My Question: What do you do with 4 person L/raft when there is six of you. I hope never to need to find out, but I have been on board a yacht with 5 crew when it was pointed out the raft was for 4.....

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Last edited by SimonV; 02-19-2007 at 06:37 AM.
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post #6 of 38 Old 02-19-2007
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There are problems - both ways - with the number of crew and the size of the liferaft. If only two crew get to the eight-person raft, they can get tossed around and possibly hurt in the open space available. Liferafts are supposedly designed to be tight fits, so you don't get thrown far in nasty conditions. (And you thought sharing space on the boat was stressful.) Destabilizing a partially full raft with weight off-center has already been mentioned. If six have to squeeze into a 4-person raft, it is perhaps a better problem to have, especially if the last person in is the one who remembered the ditch bag. For morale, having a liferaft sized to match the number of crew aboard is preferable. You don't want to HAVE to go down with the ship. Standing on the bow pulpit, yelling out "I'm King of the World!!!" as the boat slides under no longer considered good form.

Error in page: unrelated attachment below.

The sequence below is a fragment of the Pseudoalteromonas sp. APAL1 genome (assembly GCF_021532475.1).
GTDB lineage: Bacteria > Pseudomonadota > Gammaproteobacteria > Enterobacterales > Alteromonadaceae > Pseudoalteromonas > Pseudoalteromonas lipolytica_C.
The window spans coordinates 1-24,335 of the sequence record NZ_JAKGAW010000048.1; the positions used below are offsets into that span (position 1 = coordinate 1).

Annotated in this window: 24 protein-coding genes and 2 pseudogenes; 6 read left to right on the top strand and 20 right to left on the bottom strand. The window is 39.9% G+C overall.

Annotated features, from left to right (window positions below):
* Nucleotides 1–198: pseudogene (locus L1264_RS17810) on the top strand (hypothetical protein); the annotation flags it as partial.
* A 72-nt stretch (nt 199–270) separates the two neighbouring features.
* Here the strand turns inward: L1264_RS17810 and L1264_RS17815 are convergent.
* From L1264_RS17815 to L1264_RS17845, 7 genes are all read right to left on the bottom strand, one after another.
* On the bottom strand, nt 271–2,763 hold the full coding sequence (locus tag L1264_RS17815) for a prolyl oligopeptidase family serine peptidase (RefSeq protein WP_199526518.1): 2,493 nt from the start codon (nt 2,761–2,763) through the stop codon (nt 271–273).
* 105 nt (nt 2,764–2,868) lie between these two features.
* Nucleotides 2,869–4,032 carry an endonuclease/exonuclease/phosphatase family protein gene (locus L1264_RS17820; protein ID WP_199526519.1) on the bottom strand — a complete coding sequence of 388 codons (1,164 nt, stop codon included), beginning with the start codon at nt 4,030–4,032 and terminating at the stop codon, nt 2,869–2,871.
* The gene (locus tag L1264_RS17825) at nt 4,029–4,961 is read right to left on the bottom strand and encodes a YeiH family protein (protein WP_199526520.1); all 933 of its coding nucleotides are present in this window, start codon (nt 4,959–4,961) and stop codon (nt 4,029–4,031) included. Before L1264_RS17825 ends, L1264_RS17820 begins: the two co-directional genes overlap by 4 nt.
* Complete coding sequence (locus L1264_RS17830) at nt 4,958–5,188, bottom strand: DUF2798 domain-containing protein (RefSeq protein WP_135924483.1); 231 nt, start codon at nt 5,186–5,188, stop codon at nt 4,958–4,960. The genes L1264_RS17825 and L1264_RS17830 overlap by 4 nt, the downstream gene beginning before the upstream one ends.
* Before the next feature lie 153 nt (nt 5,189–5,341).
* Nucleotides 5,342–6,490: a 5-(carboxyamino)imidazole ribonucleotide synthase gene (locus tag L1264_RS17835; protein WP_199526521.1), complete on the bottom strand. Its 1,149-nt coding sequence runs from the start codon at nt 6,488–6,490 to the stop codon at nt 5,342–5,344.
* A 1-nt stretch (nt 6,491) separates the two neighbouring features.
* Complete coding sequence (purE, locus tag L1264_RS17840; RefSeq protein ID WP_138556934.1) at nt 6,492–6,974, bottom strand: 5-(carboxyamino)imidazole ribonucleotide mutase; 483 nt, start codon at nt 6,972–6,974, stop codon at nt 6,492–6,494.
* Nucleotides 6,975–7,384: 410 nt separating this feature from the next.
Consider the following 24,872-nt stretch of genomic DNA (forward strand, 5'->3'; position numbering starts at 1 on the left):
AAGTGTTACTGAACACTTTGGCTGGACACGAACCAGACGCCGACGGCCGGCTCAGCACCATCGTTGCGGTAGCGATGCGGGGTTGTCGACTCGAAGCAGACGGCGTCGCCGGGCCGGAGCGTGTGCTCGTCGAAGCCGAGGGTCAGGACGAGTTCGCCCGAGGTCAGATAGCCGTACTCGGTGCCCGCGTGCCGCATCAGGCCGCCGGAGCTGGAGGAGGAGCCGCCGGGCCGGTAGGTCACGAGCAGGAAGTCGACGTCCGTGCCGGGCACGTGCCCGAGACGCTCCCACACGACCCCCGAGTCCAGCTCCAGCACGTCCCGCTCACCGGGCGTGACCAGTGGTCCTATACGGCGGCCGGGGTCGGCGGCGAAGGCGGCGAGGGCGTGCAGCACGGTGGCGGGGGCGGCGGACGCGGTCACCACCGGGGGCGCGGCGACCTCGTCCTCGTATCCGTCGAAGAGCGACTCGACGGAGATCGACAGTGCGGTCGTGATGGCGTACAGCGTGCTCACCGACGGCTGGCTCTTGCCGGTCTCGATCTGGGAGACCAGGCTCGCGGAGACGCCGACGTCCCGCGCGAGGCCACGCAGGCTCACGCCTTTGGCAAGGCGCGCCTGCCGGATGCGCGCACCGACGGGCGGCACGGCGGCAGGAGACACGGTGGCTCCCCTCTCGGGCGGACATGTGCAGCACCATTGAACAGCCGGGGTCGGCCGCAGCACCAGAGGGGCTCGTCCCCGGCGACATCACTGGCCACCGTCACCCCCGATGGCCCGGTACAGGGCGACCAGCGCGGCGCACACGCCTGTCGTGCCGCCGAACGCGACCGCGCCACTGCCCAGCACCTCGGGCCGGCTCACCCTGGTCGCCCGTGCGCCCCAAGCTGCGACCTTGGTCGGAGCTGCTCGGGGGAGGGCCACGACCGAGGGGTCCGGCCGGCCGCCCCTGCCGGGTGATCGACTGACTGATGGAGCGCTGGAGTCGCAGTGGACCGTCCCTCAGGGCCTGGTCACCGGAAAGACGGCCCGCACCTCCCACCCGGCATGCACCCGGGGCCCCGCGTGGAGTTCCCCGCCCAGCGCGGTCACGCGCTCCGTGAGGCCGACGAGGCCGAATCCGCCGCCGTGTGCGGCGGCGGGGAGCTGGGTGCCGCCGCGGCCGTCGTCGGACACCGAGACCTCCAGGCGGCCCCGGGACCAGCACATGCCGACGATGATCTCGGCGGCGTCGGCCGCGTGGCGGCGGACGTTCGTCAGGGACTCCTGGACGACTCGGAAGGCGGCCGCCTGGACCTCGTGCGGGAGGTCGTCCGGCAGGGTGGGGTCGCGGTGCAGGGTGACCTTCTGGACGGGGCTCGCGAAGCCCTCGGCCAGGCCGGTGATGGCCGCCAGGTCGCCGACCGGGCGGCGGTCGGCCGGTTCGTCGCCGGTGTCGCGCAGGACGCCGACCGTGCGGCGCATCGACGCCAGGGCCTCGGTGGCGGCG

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post #7 of 38 Old 02-19-2007
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Teshannon....
I would hesitate to buy a used raft unless I:
1. Was not planning to cruise for more than a couple of years.
2. Could see it fully inflated and re-packed at an inspection facility and re-certified.

Used rafts have spent time in their cannisters on deck and in the hot sun and will deteriorate over time. So, it is important that you understand their true condition before purchasing and the only way to do this is with an inflation and re-pack.

I have a Zodiac myself but believe any of the major brands will be fine. We bought a 6 person raft even though a 4 would suffice as we are big people and in sitting in an inflated 4 person at a boat show, we couldn't imagine another 2 people in there with us!
The other thing would say is to consider the type of cruising you will be doing as there are coastal rafts and offshore rafts and big price differences.
If you can count on being rescued within 24 hours, you may not need the more expensive "ocean" models.
You also need to consider how and where you will mount and place your raft. Bag or cannister...hydrostatic release or manual...where will cradle mount? I find that most people focus on the raft and the rest can come as an expensive after-thought!